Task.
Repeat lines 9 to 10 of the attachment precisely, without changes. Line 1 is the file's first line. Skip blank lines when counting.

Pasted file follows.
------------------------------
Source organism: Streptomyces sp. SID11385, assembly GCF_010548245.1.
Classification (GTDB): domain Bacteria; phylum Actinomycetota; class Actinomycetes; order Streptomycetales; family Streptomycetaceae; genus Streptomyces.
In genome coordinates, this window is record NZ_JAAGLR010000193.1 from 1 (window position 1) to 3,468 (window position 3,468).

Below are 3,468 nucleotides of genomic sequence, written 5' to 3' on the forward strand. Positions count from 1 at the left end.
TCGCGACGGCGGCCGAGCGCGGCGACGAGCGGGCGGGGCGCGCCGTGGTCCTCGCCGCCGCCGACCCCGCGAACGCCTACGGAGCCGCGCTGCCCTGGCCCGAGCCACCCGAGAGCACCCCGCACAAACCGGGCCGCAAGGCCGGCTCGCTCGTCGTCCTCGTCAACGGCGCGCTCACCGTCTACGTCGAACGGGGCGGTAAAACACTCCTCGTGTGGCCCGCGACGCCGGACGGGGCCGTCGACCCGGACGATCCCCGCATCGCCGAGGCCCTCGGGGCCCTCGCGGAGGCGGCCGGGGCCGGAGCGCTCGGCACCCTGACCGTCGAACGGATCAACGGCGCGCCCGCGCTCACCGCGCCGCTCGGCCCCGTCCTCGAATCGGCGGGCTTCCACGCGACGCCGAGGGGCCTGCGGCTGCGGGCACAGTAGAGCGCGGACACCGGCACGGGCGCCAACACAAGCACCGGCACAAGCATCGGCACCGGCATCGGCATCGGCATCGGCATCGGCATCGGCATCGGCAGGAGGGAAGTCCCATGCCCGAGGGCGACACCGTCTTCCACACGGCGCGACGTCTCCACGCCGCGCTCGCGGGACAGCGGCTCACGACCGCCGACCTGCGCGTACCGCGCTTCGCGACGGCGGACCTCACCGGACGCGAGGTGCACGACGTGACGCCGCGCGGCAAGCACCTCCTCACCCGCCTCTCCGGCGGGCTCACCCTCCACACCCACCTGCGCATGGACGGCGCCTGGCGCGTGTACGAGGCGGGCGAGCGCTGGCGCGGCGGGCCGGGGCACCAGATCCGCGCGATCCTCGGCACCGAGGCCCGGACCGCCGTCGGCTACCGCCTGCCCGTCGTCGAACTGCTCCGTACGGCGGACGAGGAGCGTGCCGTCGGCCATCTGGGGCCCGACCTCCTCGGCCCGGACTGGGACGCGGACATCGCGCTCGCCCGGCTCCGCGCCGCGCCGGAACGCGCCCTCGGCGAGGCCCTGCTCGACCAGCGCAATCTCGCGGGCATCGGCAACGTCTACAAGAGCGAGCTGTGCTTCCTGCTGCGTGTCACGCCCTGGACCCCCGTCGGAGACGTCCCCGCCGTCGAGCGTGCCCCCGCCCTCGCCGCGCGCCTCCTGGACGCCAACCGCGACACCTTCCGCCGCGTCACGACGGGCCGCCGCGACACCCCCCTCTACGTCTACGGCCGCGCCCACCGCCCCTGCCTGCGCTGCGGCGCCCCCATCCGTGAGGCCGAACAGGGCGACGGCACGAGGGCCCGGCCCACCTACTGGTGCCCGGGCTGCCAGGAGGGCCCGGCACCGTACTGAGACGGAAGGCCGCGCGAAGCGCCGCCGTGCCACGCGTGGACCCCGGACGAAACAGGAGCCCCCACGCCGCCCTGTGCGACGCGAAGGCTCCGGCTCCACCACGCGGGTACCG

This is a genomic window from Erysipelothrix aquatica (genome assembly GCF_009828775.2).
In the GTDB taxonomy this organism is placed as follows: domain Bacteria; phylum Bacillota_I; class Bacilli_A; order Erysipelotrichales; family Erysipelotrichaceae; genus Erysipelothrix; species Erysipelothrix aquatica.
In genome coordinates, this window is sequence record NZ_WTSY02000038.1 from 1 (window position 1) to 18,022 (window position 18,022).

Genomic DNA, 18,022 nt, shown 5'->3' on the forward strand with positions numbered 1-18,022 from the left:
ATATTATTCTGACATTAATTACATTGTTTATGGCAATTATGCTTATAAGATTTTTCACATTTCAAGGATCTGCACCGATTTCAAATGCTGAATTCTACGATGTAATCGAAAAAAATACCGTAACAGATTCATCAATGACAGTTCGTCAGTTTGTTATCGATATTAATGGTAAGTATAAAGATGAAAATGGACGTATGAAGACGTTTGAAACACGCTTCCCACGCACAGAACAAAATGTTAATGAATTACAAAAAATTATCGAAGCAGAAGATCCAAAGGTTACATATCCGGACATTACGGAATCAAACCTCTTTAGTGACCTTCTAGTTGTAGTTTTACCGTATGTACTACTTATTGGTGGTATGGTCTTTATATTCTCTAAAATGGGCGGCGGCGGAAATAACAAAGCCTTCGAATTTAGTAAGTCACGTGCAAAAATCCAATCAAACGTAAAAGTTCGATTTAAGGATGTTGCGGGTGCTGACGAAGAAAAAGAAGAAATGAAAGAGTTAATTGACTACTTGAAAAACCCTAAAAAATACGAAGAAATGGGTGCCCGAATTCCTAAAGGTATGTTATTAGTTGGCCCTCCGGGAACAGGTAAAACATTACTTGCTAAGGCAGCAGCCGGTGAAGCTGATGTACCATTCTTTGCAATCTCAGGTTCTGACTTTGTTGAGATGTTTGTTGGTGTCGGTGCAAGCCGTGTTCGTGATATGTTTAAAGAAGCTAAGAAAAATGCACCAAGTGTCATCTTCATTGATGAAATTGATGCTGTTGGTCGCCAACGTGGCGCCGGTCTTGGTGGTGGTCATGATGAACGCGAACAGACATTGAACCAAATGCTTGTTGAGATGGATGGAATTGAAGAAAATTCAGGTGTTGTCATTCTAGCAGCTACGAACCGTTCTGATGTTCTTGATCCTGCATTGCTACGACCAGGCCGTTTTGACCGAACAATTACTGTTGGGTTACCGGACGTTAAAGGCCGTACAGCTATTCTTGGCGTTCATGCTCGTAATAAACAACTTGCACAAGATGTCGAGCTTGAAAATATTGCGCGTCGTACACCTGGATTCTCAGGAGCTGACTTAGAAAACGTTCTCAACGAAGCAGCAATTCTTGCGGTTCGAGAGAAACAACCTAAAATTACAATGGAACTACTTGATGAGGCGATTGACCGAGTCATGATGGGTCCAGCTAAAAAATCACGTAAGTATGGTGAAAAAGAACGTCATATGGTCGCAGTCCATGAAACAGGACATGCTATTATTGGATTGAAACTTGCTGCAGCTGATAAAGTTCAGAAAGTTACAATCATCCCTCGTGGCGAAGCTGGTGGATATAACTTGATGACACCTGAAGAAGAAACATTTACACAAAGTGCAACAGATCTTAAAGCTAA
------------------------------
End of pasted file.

Genomic DNA, 18,022 nt, shown 5'->3' on the forward strand with positions numbered 1-18,022 from the left:
ATATTATTCTGACATTAATTACATTGTTTATGGCAATTATGCTTATAAGATTTTTCACATTTCAAGGATCTGCACCGATTTCAAATGCTGAATTCTACGATGTAATCGAAAAAAATACCGTAACAGATTCATCAATGACAGTTCGTCAGTTTGTTATCGATATTAATGGTAAGTATAAAGATGAAAATGGACGTATGAAGACGTTTGAAACACGCTTCCCACGCACAGAACAAAATGTTAATGAATTACAAAAAATTATCGAAGCAGAAGATCCAAAGGTTACATATCCGGACATTACGGAATCAAACCTCTTTAGTGACCTTCTAGTTGTAGTTTTACCGTATGTACTACTTATTGGTGGTATGGTCTTTATATTCTCTAAAATGGGCGGCGGCGGAAATAACAAAGCCTTCGAATTTAGTAAGTCACGTGCAAAAATCCAATCAAACGTAAAAGTTCGATTTAAGGATGTTGCGGGTGCTGACGAAGAAAAAGAAGAAATGAAAGAGTTAATTGACTACTTGAAAAACCCTAAAAAATACGAAGAAATGGGTGCCCGAATTCCTAAAGGTATGTTATTAGTTGGCCCTCCGGGAACAGGTAAAACATTACTTGCTAAGGCAGCAGCCGGTGAAGCTGATGTACCATTCTTTGCAATCTCAGGTTCTGACTTTGTTGAGATGTTTGTTGGTGTCGGTGCAAGCCGTGTTCGTGATATGTTTAAAGAAGCTAAGAAAAATGCACCAAGTGTCATCTTCATTGATGAAATTGATGCTGTTGGTCGCCAACGTGGCGCCGGTCTTGGTGGTGGTCATGATGAACGCGAACAGACATTGAACCAAATGCTTGTTGAGATGGATGGAATTGAAGAAAATTCAGGTGTTGTCATTCTAGCAGCTACGAACCGTTCTGATGTTCTTGATCCTGCATTGCTACGACCAGGCCGTTTTGACCGAACAATTACTGTTGGGTTACCGGACGTTAAAGGCCGTACAGCTATTCTTGGCGTTCATGCTCGTAATAAACAACTTGCACAAGATGTCGAGCTTGAAAATATTGCGCGTCGTACACCTGGATTCTCAGGAGCTGACTTAGAAAACGTTCTCAACGAAGCAGCAATTCTTGCGGTTCGAGAGAAACAACCTAAAATTACAATGGAACTACTTGATGAGGCGATTGACCGAGTCATGATGGGTCCAGCTAAAAAATCACGTAAGTATGGTGAAAAAGAACGTCATATGGTCGCAGTCCATGAAACAGGACATGCTATTATTGGATTGAAACTTGCTGCAGCTGATAAAGTTCAGAAAGTTACAATCATCCCTCGTGGCGAAGCTGGTGGATATAACTTGATGACACCTGAAGAAGAAACATTTACACAAAGTGCAACAGATCTTAAAGCTAA